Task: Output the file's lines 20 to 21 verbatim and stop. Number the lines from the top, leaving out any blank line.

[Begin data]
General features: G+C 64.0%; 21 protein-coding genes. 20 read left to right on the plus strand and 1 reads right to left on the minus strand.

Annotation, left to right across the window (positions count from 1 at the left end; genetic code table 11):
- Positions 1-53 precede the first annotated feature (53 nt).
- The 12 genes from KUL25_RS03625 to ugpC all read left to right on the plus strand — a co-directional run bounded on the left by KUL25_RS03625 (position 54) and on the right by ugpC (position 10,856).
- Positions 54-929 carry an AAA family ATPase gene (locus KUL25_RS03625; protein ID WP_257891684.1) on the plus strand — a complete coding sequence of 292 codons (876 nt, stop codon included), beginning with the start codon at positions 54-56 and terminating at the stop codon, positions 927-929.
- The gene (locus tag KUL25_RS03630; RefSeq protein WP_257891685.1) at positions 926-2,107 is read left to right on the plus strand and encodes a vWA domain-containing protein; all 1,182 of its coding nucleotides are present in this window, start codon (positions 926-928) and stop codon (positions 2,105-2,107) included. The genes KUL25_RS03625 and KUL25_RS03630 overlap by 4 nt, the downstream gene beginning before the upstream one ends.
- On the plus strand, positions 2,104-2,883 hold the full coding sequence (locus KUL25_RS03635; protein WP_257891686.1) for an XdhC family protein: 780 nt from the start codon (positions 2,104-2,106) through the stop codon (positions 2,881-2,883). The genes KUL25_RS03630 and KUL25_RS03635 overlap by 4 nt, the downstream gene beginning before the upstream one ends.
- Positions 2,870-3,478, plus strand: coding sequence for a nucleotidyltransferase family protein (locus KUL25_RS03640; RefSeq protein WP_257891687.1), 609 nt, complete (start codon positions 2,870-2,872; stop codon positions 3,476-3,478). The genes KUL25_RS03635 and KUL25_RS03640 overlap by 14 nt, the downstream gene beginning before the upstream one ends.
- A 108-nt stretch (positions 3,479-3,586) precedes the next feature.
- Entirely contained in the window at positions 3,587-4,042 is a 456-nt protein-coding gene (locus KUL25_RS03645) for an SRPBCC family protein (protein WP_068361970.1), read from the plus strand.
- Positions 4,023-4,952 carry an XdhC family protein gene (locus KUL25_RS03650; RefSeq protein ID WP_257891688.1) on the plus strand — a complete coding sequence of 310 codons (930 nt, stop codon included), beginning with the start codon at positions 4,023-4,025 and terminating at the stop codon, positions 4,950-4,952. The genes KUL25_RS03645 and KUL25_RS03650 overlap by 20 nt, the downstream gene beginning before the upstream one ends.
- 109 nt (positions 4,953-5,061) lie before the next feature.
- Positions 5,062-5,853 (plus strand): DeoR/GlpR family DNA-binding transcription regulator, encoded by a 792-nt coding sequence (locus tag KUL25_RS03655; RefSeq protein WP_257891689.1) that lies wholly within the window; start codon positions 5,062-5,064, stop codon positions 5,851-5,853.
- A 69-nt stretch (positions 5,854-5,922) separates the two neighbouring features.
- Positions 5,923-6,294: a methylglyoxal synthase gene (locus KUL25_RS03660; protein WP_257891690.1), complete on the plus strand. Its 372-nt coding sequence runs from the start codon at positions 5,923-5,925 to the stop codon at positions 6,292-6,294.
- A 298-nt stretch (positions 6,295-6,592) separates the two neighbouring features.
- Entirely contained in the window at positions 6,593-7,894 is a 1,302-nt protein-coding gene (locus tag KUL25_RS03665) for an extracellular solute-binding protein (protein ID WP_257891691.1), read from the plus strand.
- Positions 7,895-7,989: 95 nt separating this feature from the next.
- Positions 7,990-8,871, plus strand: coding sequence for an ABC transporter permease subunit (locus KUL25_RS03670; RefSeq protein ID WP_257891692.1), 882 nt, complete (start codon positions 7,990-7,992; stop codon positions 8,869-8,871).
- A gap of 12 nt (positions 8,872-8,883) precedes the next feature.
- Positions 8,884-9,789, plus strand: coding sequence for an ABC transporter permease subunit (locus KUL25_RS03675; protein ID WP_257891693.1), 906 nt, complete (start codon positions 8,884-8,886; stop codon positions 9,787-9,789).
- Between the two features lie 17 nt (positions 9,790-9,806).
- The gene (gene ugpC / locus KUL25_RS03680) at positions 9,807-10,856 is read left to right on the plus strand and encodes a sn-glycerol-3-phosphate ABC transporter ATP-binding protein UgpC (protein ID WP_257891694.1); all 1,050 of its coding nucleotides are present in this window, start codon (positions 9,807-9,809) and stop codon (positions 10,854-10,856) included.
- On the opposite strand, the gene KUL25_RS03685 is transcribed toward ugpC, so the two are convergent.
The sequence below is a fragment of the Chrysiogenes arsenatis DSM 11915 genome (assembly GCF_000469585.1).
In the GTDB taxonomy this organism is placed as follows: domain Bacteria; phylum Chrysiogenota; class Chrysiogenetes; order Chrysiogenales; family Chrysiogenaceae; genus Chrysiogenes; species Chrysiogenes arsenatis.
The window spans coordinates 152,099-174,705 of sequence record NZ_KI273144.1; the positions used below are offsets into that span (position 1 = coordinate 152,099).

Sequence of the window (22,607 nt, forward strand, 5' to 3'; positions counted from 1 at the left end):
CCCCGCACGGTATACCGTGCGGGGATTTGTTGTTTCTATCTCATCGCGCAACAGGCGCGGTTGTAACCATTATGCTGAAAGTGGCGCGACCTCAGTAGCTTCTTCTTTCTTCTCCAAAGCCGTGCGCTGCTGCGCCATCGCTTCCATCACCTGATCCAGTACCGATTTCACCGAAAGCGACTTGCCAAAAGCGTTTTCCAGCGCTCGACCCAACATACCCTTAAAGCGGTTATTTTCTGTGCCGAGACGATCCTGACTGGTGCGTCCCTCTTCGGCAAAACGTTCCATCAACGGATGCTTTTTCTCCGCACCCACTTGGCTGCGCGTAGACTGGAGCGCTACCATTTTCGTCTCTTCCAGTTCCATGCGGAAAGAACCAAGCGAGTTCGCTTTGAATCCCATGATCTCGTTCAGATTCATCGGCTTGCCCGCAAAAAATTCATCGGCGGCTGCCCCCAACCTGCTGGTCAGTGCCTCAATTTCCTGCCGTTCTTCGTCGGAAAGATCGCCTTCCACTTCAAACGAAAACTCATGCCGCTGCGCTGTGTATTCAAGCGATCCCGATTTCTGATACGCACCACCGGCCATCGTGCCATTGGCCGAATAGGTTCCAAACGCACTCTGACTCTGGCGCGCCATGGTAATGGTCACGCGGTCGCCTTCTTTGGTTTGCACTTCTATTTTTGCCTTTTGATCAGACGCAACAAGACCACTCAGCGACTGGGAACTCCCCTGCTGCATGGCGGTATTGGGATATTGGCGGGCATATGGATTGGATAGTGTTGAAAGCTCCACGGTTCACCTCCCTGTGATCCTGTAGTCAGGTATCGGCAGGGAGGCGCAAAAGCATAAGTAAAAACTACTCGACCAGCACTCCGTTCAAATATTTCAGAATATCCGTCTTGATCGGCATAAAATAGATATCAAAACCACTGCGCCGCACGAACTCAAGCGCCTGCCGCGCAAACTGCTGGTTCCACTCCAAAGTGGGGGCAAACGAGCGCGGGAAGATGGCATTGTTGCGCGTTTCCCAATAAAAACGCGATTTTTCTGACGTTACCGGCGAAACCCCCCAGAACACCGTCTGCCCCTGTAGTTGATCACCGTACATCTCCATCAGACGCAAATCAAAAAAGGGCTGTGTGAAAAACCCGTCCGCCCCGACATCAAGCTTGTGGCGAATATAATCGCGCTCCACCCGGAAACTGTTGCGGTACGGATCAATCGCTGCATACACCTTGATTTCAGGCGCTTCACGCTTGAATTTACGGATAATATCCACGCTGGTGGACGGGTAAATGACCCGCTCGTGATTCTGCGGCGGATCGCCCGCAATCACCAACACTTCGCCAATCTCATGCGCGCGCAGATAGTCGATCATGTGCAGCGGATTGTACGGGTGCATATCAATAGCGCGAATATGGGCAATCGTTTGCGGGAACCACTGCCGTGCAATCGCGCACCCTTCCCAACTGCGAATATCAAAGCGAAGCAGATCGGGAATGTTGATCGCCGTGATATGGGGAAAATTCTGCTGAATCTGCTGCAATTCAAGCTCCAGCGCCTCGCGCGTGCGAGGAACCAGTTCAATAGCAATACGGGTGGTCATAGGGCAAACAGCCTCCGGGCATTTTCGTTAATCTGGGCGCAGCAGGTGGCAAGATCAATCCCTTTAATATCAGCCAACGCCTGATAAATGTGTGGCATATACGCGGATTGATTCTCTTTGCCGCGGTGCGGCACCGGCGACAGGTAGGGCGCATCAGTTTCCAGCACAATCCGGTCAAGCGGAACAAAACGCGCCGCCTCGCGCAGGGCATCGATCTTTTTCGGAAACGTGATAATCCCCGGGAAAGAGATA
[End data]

- A gap of 12 nt (positions 8,872-8,883) precedes the next feature.
- Positions 8,884-9,789, plus strand: coding sequence for an ABC transporter permease subunit (locus KUL25_RS03675; protein ID WP_257891693.1), 906 nt, complete (start codon positions 8,884-8,886; stop codon positions 9,787-9,789).